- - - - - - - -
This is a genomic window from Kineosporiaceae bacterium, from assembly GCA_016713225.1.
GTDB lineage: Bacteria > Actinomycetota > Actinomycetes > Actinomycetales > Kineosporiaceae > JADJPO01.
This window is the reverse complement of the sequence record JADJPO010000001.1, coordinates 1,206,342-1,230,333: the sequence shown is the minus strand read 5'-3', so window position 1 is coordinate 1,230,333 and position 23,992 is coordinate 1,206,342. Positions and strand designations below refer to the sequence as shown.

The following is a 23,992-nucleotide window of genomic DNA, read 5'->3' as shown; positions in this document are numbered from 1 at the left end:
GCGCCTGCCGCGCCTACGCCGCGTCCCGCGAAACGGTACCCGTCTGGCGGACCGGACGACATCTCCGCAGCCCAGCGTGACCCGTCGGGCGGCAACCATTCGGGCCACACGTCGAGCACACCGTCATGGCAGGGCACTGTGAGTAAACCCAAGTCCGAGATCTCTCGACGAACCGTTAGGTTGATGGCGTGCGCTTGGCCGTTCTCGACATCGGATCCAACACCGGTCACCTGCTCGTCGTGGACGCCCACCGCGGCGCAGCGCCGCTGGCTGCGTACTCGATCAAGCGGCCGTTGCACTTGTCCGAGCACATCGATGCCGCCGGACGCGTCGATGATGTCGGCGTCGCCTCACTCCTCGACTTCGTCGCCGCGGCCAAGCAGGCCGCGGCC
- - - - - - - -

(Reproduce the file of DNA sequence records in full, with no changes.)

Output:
This is a genomic window from Kineosporiaceae bacterium, from assembly GCA_016713225.1.
GTDB lineage: Bacteria > Actinomycetota > Actinomycetes > Actinomycetales > Kineosporiaceae > JADJPO01.
This window is the reverse complement of the sequence record JADJPO010000001.1, coordinates 1,206,342-1,230,333: the sequence shown is the minus strand read 5'-3', so window position 1 is coordinate 1,230,333 and position 23,992 is coordinate 1,206,342. Positions and strand designations below refer to the sequence as shown.

The following is a 23,992-nucleotide window of genomic DNA, read 5'->3' as shown; positions in this document are numbered from 1 at the left end:
GCGCCTGCCGCGCCTACGCCGCGTCCCGCGAAACGGTACCCGTCTGGCGGACCGGACGACATCTCCGCAGCCCAGCGTGACCCGTCGGGCGGCAACCATTCGGGCCACACGTCGAGCACACCGTCATGGCAGGGCACTGTGAGTAAACCCAAGTCCGAGATCTCTCGACGAACCGTTAGGTTGATGGCGTGCGCTTGGCCGTTCTCGACATCGGATCCAACACCGGTCACCTGCTCGTCGTGGACGCCCACCGCGGCGCAGCGCCGCTGGCTGCGTACTCGATCAAGCGGCCGTTGCACTTGTCCGAGCACATCGATGCCGCCGGACGCGTCGATGATGTCGGCGTCGCCTCACTCCTCGACTTCGTCGCCGCGGCCAAGCAGGCCGCGGCC